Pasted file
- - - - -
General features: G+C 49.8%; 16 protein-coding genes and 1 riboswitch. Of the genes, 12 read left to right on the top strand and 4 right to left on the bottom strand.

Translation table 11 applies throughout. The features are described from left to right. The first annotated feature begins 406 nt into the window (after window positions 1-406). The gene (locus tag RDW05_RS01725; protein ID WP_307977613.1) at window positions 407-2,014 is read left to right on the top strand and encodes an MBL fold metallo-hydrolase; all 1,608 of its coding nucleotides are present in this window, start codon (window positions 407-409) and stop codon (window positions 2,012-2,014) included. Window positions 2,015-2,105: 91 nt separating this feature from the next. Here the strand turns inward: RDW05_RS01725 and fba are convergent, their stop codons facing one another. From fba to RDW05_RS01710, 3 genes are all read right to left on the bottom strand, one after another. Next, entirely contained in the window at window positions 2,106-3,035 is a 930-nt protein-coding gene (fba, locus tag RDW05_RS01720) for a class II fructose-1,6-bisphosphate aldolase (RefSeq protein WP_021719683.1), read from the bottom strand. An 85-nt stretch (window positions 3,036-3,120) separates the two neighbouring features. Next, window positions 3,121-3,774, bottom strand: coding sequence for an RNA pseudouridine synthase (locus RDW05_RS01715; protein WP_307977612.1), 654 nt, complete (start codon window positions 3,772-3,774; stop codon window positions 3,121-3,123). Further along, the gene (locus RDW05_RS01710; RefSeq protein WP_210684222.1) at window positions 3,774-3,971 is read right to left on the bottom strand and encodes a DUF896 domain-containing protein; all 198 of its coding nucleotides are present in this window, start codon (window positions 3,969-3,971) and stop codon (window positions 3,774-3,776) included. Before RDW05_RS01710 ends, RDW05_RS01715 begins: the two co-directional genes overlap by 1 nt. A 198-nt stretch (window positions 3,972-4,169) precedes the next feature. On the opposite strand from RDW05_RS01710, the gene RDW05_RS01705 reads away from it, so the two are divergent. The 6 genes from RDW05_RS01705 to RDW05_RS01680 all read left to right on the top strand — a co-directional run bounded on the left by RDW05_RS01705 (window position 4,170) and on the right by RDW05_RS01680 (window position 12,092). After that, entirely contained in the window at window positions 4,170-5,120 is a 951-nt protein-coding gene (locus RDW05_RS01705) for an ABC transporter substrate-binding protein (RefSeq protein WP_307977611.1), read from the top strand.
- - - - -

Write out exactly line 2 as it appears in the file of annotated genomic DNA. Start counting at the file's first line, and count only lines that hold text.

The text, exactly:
Translation table 11 applies throughout. The features are described from left to right. The first annotated feature begins 406 nt into the window (after window positions 1-406). The gene (locus tag RDW05_RS01725; protein ID WP_307977613.1) at window positions 407-2,014 is read left to right on the top strand and encodes an MBL fold metallo-hydrolase; all 1,608 of its coding nucleotides are present in this window, start codon (window positions 407-409) and stop codon (window positions 2,012-2,014) included. Window positions 2,015-2,105: 91 nt separating this feature from the next. Here the strand turns inward: RDW05_RS01725 and fba are convergent, their stop codons facing one another. From fba to RDW05_RS01710, 3 genes are all read right to left on the bottom strand, one after another. Next, entirely contained in the window at window positions 2,106-3,035 is a 930-nt protein-coding gene (fba, locus tag RDW05_RS01720) for a class II fructose-1,6-bisphosphate aldolase (RefSeq protein WP_021719683.1), read from the bottom strand. An 85-nt stretch (window positions 3,036-3,120) separates the two neighbouring features. Next, window positions 3,121-3,774, bottom strand: coding sequence for an RNA pseudouridine synthase (locus RDW05_RS01715; protein WP_307977612.1), 654 nt, complete (start codon window positions 3,772-3,774; stop codon window positions 3,121-3,123). Further along, the gene (locus RDW05_RS01710; RefSeq protein WP_210684222.1) at window positions 3,774-3,971 is read right to left on the bottom strand and encodes a DUF896 domain-containing protein; all 198 of its coding nucleotides are present in this window, start codon (window positions 3,969-3,971) and stop codon (window positions 3,774-3,776) included. Before RDW05_RS01710 ends, RDW05_RS01715 begins: the two co-directional genes overlap by 1 nt. A 198-nt stretch (window positions 3,972-4,169) precedes the next feature. On the opposite strand from RDW05_RS01710, the gene RDW05_RS01705 reads away from it, so the two are divergent. The 6 genes from RDW05_RS01705 to RDW05_RS01680 all read left to right on the top strand — a co-directional run bounded on the left by RDW05_RS01705 (window position 4,170) and on the right by RDW05_RS01680 (window position 12,092). After that, entirely contained in the window at window positions 4,170-5,120 is a 951-nt protein-coding gene (locus RDW05_RS01705) for an ABC transporter substrate-binding protein (RefSeq protein WP_307977611.1), read from the top strand.